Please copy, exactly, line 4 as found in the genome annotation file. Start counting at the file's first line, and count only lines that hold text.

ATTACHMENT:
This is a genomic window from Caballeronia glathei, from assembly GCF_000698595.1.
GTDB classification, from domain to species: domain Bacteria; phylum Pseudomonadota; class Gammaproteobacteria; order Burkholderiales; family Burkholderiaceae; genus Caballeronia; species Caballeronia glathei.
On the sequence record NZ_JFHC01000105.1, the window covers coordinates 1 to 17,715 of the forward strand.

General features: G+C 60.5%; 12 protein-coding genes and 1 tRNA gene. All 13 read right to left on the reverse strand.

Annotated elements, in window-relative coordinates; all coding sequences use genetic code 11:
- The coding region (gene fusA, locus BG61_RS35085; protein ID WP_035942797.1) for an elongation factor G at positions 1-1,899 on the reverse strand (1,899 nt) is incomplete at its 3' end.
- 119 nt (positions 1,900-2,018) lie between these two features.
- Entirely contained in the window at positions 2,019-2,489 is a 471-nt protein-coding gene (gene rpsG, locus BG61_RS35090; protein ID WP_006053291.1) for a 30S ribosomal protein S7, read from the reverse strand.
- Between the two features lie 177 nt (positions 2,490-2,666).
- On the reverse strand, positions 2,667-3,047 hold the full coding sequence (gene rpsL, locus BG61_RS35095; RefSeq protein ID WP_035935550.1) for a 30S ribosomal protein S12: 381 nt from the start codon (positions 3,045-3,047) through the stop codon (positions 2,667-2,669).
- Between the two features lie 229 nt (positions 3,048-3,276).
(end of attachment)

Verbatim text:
General features: G+C 60.5%; 12 protein-coding genes and 1 tRNA gene. All 13 read right to left on the reverse strand.